New lightweight rotor sleeve technology drives sustainability, explains Richard Thompson
Post COP26, the urgent need for action on carbon emissions could not be clearer. As the automotive industry faces escalating pressure to improve performance and reduce weight in the pursuit of net zero, new, innovative materials technology harnessing aluminium matrix composites (AMCs) is proving a dynamic, sustainable solution for engineers.
The technology is based on the convergence of advanced materials and a novel manufacturing process to produce AlXal (pronounced Al-Zal), a highly versatile aluminium composite, cited for its exceptional mechanical properties and its significant potential in the automotive sector. What Alvant’s developmental work has uncovered is AlXal’s compatibility with rotor sleeve applications, owing to its preferential electromagnetic, mechanical performance and thermal conductivity for electric motors. It offers high strength and stiffness up to 350°C, the potential for lower magnet operating temperatures compared to carbon composite sleeves and enhanced damage and fatigue tolerance. Adding to its appeal is its lightweight capabilities – more than 50% lighter than steel and up to 40% lighter than titanium – making the material a compelling proposition for OEM electric machine manufacturers that are pursuing increased efficiency and power density (kW/kg).
Rotor sleeve innovation
So how does this low loss rotor technology work to improve the performance of permanent magnet radial flux motors? Surface-mounted permanent magnet electric motors typically require a magnet retention system that can includes a mechanical rotor sleeve, which generates unwanted eddy currents and/or acts a thermal insulator depending on material. Alternatively, interior mounted permanent magnet machines use slotted steel laminates to retain the magnets limiting the proximity of the magnets to the stator. This can lead to increasing losses and higher temperatures, reducing the overall efficiency and limiting the power of the electric machine. In addition, manufacturing and assembly costs can be high with the use of carbon fibre composites, adhesives and heat shrink metallic sleeves. Typical rotor sleeve materials include stainless steel, titanium, Inconel and carbon fibre composite, all of which can add to the detrimental impact on the effectiveness of the machine. Alvant’s core technology can be applied to create surface-mounted magnet rotors and interior mounted permanent magnet rotors which minimise the magnetic bridge element of the laminates.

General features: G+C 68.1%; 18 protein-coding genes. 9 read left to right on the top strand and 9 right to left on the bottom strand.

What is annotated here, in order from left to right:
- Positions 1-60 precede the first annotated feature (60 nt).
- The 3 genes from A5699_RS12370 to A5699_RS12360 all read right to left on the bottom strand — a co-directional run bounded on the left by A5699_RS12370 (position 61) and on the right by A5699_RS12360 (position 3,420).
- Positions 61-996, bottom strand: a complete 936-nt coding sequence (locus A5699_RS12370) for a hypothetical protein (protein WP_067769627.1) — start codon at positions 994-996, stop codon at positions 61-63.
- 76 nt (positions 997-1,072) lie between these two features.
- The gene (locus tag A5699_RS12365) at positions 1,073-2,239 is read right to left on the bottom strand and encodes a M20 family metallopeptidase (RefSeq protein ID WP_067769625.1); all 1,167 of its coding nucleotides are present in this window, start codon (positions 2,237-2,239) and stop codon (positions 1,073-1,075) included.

This all equates to potential gains and savings in key areas compared to typical metallic and carbon composite solutions. These include up to a 20% increase in peak power, 60% reduction in rotor losses when compared to carbon composite at high speed and around 50% efficiency improvement versus stainless steel. The overall improvements in the efficiency at which it converts electrical energy to mechanical energy also translate to further benefits that place engineers and manufacturers at a competitive advantage, such as reduced manufacturing and operating costs.
Partnership to advance technology
Alvant’s recent collaborative agreement with 3M signals its growing position in the sector as an influential materials innovation and technology partner. The partnership will focus on advancing core technology in the areas of electric machines (motor and generator) and lightweight metallic components that require enhanced performance characteristics. Through harnessing Alvant’s expertise in the design, development, testing and manufacture of AMC materials and components, the partnership will enable both parties to jointly develop applications that will bring energy and cost-saving benefits to manufacturers and engineers across sectors including automotive and industrial.
The compelling benefits of AMCs means they have potential uses in a wide range of engineering applications. Where safety and reliability are essential, AMCs could find use applications in high-pressure seals, aircraft landing gear and seats. Where performance, efficiency and precision are vital, use cases include robotics, electric motors and automotive suspensions. And it is their lightweight high strength and stiffness characteristics that provide the automation industry with a method for increased productivity through increased speed and reduced maintenance. The list of possibilities doesn’t stop there - AMCs’ capability of withstanding extreme temperatures makes them suitable for components in high-voltage battery systems and vehicle powertrains.
The road ahead
As industries try to navigate their way through a multitude of obstacles – the global pandemic, climate change, shortages and rising fuel costs – they face an uphill challenge of finding suitable materials that will reduce weight whilst maintaining reliability and lowering whole-life ownership costs. Alvant firmly believes that AMCs offer an exciting potential to industries that need a step change in performance to meet ever stringent market and legislative demands. During what is the growth stages of an age of New Materials, now is the time for the industry to stop relying on traditional technologies and embrace change.
Richard Thompson is with Alvant